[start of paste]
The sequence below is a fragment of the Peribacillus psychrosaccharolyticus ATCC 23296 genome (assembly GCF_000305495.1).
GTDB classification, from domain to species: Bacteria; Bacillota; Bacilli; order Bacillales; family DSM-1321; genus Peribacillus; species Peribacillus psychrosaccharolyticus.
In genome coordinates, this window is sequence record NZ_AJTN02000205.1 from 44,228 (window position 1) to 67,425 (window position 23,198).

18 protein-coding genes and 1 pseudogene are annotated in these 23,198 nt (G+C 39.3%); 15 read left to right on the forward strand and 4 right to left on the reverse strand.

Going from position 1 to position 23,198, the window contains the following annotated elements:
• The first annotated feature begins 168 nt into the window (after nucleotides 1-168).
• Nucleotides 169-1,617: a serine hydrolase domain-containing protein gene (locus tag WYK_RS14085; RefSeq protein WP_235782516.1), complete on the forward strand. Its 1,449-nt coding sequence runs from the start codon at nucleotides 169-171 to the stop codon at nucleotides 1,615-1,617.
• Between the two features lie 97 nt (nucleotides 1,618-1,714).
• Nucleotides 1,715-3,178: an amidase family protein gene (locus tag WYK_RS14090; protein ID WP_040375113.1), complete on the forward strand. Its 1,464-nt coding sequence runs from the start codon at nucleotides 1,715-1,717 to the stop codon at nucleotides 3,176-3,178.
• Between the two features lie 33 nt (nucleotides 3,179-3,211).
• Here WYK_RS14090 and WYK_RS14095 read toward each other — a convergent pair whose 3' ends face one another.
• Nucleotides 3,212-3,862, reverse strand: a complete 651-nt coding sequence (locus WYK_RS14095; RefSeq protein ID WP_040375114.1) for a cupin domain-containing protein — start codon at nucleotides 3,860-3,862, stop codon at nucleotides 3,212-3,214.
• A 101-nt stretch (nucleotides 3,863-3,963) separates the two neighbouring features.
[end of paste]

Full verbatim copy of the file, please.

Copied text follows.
The sequence below is a fragment of the Peribacillus psychrosaccharolyticus ATCC 23296 genome (assembly GCF_000305495.1).
GTDB classification, from domain to species: Bacteria; Bacillota; Bacilli; order Bacillales; family DSM-1321; genus Peribacillus; species Peribacillus psychrosaccharolyticus.
In genome coordinates, this window is sequence record NZ_AJTN02000205.1 from 44,228 (window position 1) to 67,425 (window position 23,198).

18 protein-coding genes and 1 pseudogene are annotated in these 23,198 nt (G+C 39.3%); 15 read left to right on the forward strand and 4 right to left on the reverse strand.

Going from position 1 to position 23,198, the window contains the following annotated elements:
• The first annotated feature begins 168 nt into the window (after nucleotides 1-168).
• Nucleotides 169-1,617: a serine hydrolase domain-containing protein gene (locus tag WYK_RS14085; RefSeq protein WP_235782516.1), complete on the forward strand. Its 1,449-nt coding sequence runs from the start codon at nucleotides 169-171 to the stop codon at nucleotides 1,615-1,617.
• Between the two features lie 97 nt (nucleotides 1,618-1,714).
• Nucleotides 1,715-3,178: an amidase family protein gene (locus tag WYK_RS14090; protein ID WP_040375113.1), complete on the forward strand. Its 1,464-nt coding sequence runs from the start codon at nucleotides 1,715-1,717 to the stop codon at nucleotides 3,176-3,178.
• Between the two features lie 33 nt (nucleotides 3,179-3,211).
• Here WYK_RS14090 and WYK_RS14095 read toward each other — a convergent pair whose 3' ends face one another.
• Nucleotides 3,212-3,862, reverse strand: a complete 651-nt coding sequence (locus WYK_RS14095; RefSeq protein ID WP_040375114.1) for a cupin domain-containing protein — start codon at nucleotides 3,860-3,862, stop codon at nucleotides 3,212-3,214.
• A 101-nt stretch (nucleotides 3,863-3,963) separates the two neighbouring features.